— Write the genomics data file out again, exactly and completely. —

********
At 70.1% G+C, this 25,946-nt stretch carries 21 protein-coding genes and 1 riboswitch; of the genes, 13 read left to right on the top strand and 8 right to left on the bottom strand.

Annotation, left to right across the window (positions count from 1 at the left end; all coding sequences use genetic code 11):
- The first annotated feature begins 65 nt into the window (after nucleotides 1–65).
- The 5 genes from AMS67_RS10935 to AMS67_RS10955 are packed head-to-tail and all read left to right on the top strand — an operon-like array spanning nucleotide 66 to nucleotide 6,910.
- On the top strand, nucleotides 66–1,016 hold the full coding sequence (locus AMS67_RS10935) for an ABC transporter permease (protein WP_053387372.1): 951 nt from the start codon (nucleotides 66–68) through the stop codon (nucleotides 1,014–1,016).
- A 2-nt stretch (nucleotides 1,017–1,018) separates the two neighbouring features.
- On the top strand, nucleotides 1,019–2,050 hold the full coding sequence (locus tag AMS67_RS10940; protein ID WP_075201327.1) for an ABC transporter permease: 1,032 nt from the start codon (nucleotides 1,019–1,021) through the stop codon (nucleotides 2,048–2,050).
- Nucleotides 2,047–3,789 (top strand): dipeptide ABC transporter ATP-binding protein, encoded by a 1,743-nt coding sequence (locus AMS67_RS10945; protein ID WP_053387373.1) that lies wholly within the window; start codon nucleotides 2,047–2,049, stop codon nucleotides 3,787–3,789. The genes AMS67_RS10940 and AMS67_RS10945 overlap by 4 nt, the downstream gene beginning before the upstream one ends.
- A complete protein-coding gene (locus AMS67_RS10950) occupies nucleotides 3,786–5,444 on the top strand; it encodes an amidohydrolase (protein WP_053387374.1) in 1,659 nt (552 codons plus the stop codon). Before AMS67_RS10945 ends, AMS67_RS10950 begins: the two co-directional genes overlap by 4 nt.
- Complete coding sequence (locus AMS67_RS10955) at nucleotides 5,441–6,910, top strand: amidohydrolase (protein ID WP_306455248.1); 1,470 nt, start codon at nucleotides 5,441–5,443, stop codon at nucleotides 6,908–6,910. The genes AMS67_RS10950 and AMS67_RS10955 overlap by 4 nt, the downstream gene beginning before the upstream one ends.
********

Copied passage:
At 70.1% G+C, this 25,946-nt stretch carries 21 protein-coding genes and 1 riboswitch; of the genes, 13 read left to right on the top strand and 8 right to left on the bottom strand.

Annotation, left to right across the window (positions count from 1 at the left end; all coding sequences use genetic code 11):
- The first annotated feature begins 65 nt into the window (after nucleotides 1–65).
- The 5 genes from AMS67_RS10935 to AMS67_RS10955 are packed head-to-tail and all read left to right on the top strand — an operon-like array spanning nucleotide 66 to nucleotide 6,910.
- On the top strand, nucleotides 66–1,016 hold the full coding sequence (locus AMS67_RS10935) for an ABC transporter permease (protein WP_053387372.1): 951 nt from the start codon (nucleotides 66–68) through the stop codon (nucleotides 1,014–1,016).
- A 2-nt stretch (nucleotides 1,017–1,018) separates the two neighbouring features.
- On the top strand, nucleotides 1,019–2,050 hold the full coding sequence (locus tag AMS67_RS10940; protein ID WP_075201327.1) for an ABC transporter permease: 1,032 nt from the start codon (nucleotides 1,019–1,021) through the stop codon (nucleotides 2,048–2,050).
- Nucleotides 2,047–3,789 (top strand): dipeptide ABC transporter ATP-binding protein, encoded by a 1,743-nt coding sequence (locus AMS67_RS10945; protein ID WP_053387373.1) that lies wholly within the window; start codon nucleotides 2,047–2,049, stop codon nucleotides 3,787–3,789. The genes AMS67_RS10940 and AMS67_RS10945 overlap by 4 nt, the downstream gene beginning before the upstream one ends.
- A complete protein-coding gene (locus AMS67_RS10950) occupies nucleotides 3,786–5,444 on the top strand; it encodes an amidohydrolase (protein WP_053387374.1) in 1,659 nt (552 codons plus the stop codon). Before AMS67_RS10945 ends, AMS67_RS10950 begins: the two co-directional genes overlap by 4 nt.
- Complete coding sequence (locus AMS67_RS10955) at nucleotides 5,441–6,910, top strand: amidohydrolase (protein ID WP_306455248.1); 1,470 nt, start codon at nucleotides 5,441–5,443, stop codon at nucleotides 6,908–6,910. The genes AMS67_RS10950 and AMS67_RS10955 overlap by 4 nt, the downstream gene beginning before the upstream one ends.